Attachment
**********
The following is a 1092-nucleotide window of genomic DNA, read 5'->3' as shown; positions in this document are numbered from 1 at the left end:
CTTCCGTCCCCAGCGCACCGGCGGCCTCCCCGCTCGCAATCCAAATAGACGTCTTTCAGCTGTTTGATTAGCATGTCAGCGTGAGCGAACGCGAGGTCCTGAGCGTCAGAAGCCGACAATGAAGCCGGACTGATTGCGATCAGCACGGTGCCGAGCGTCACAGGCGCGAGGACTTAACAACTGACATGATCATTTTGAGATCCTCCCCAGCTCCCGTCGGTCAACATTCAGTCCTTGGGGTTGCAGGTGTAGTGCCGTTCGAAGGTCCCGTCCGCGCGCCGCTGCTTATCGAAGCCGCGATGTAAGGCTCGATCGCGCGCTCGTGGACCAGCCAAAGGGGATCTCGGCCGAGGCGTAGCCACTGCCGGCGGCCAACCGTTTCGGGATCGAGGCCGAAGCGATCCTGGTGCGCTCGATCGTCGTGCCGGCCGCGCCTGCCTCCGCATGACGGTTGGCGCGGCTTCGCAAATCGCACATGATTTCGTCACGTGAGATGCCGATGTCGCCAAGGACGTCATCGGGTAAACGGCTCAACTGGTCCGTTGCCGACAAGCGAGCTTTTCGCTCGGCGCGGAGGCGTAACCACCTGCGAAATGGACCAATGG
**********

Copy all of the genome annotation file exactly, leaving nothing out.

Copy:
The following is a 1092-nucleotide window of genomic DNA, read 5'->3' as shown; positions in this document are numbered from 1 at the left end:
CTTCCGTCCCCAGCGCACCGGCGGCCTCCCCGCTCGCAATCCAAATAGACGTCTTTCAGCTGTTTGATTAGCATGTCAGCGTGAGCGAACGCGAGGTCCTGAGCGTCAGAAGCCGACAATGAAGCCGGACTGATTGCGATCAGCACGGTGCCGAGCGTCACAGGCGCGAGGACTTAACAACTGACATGATCATTTTGAGATCCTCCCCAGCTCCCGTCGGTCAACATTCAGTCCTTGGGGTTGCAGGTGTAGTGCCGTTCGAAGGTCCCGTCCGCGCGCCGCTGCTTATCGAAGCCGCGATGTAAGGCTCGATCGCGCGCTCGTGGACCAGCCAAAGGGGATCTCGGCCGAGGCGTAGCCACTGCCGGCGGCCAACCGTTTCGGGATCGAGGCCGAAGCGATCCTGGTGCGCTCGATCGTCGTGCCGGCCGCGCCTGCCTCCGCATGACGGTTGGCGCGGCTTCGCAAATCGCACATGATTTCGTCACGTGAGATGCCGATGTCGCCAAGGACGTCATCGGGTAAACGGCTCAACTGGTCCGTTGCCGACAAGCGAGCTTTTCGCTCGGCGCGGAGGCGTAACCACCTGCGAAATGGACCAATGG